Microfinance is not a panacea for development goals
Though many believe microfinance to be a way for countries to achieve economic development, other studies have found that the benefits of microfinance are marginal. Before this, there was little evidence to support the claims that microfinance was a panacea for development. This gave rise to an influx of studies that set out to determine the benefits of microfinance. One paper, for example, looking at 6 studies across 4 different continents, found only a marginal benefit on business activity. None found a significant increase in household income, which is a strong indicator for poverty reduction. Besides that, it found no evidence of an increase in household consumption, a measure of the standard of living. And the study found no overall effect on women’s empowerment. Moreover, in many developing countries, it is common for men to control all household financial decisions, leading to occasions where men spend the microfinance loan, leaving women to sell assets or go hungry to pay it off.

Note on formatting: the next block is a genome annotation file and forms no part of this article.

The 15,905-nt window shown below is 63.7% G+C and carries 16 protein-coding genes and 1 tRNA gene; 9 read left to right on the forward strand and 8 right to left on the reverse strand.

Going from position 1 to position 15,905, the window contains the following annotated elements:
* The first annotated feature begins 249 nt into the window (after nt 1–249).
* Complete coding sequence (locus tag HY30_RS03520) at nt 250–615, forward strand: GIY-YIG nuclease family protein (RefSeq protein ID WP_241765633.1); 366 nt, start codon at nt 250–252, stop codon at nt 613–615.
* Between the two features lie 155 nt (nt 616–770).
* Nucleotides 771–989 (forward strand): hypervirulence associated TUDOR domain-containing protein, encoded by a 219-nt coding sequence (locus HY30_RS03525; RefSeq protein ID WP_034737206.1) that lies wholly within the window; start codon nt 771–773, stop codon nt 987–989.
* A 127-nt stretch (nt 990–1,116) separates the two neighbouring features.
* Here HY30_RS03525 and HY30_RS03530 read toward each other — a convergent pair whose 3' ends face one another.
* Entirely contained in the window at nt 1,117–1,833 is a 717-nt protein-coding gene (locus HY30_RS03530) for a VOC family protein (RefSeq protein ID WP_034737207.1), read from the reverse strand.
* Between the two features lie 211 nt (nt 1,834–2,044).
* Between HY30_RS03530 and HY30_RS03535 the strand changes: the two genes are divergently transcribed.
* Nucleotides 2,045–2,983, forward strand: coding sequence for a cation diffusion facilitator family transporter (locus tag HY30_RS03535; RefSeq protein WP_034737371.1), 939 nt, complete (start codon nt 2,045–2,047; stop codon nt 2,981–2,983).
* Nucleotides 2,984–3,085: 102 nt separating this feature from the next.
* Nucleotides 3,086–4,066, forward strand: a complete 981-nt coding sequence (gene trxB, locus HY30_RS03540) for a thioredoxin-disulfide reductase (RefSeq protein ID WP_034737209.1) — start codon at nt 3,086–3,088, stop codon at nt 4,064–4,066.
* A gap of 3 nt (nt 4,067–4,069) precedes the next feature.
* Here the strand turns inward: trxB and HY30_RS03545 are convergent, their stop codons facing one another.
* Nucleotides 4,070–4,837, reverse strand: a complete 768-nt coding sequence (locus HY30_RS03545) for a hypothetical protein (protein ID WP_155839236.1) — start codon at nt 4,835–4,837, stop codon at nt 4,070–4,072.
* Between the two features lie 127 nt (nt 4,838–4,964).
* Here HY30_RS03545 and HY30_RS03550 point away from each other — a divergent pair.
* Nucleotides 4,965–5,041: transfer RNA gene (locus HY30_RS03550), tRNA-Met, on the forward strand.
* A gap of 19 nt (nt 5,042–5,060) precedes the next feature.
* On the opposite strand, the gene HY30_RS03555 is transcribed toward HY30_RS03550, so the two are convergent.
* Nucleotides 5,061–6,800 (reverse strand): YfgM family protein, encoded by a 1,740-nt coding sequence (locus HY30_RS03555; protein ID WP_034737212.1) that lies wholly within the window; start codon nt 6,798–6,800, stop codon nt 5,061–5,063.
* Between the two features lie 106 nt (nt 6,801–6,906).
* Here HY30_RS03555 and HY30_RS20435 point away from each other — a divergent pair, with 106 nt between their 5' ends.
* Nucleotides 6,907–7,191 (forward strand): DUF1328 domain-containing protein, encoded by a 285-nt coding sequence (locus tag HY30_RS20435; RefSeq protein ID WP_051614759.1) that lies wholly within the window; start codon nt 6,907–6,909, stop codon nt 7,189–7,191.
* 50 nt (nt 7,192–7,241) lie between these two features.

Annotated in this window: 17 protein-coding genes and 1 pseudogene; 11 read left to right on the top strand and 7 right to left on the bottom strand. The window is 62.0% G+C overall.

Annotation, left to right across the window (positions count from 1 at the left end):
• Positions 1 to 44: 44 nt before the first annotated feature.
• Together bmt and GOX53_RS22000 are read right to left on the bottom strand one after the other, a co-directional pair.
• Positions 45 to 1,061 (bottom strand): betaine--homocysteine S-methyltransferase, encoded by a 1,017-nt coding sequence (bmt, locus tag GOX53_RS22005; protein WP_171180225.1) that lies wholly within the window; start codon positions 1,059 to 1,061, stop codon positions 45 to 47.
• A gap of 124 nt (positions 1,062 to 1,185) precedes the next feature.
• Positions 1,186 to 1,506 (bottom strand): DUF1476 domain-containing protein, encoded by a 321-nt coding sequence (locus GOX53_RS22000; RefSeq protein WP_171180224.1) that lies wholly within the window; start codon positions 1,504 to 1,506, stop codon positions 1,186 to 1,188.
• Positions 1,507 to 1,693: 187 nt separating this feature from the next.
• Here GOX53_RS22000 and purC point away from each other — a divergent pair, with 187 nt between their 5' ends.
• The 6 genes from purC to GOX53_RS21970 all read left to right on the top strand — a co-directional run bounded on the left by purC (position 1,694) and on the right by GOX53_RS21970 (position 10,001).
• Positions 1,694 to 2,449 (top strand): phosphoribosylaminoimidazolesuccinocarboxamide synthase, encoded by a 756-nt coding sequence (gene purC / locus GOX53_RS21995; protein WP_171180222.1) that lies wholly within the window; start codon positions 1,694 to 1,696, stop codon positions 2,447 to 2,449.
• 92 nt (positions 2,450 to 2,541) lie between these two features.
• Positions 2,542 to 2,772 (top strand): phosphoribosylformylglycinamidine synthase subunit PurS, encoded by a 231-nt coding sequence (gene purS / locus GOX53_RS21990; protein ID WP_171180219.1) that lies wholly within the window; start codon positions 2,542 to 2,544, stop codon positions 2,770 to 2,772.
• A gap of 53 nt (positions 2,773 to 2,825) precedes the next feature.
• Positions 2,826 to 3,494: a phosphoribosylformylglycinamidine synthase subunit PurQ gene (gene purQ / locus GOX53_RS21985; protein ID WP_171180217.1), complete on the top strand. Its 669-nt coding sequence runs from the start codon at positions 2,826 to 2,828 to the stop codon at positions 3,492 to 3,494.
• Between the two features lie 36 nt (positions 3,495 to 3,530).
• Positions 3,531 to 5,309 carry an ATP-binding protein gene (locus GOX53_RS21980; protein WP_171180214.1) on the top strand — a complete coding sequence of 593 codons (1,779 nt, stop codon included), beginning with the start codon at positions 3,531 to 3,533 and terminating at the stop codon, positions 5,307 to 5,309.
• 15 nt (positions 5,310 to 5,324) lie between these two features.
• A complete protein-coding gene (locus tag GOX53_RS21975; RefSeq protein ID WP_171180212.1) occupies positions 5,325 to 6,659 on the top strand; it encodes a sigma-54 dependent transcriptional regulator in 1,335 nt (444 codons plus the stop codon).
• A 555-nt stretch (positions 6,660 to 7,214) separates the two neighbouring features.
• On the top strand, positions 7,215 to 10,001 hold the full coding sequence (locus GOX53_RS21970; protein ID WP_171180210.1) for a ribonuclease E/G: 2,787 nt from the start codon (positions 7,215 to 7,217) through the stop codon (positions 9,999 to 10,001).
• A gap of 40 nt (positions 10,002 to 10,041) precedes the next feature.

Besides reports of suicides among some microfinance borrowers, one of microfinance’s biggest limitations is that it is diverting funding away from small and medium-sized enterprises (SMEs). According to the OECD, SMEs are businesses that employ less than 250 employees, whereas microenterprises, a subset of SMEs, employ less than 10 employees. Studies show that the upsurge of MFIs has reduced support for SMEs, which has negative impacts on the economy. Microfinance supports microenterprises, which generally have limited growth potential and are unlikely to make significant profits. On the other hand, SMEs have the potential to grow into bigger businesses, hire more employees, and pay more in taxes. The growth of SMEs ultimately leads to growth of the economy and therefore more tax revenue for government expenditure. Though providing cash to the most vulnerable in society can lead to positive outcomes, it is crucial not to damage the productive potential of the country’s economy.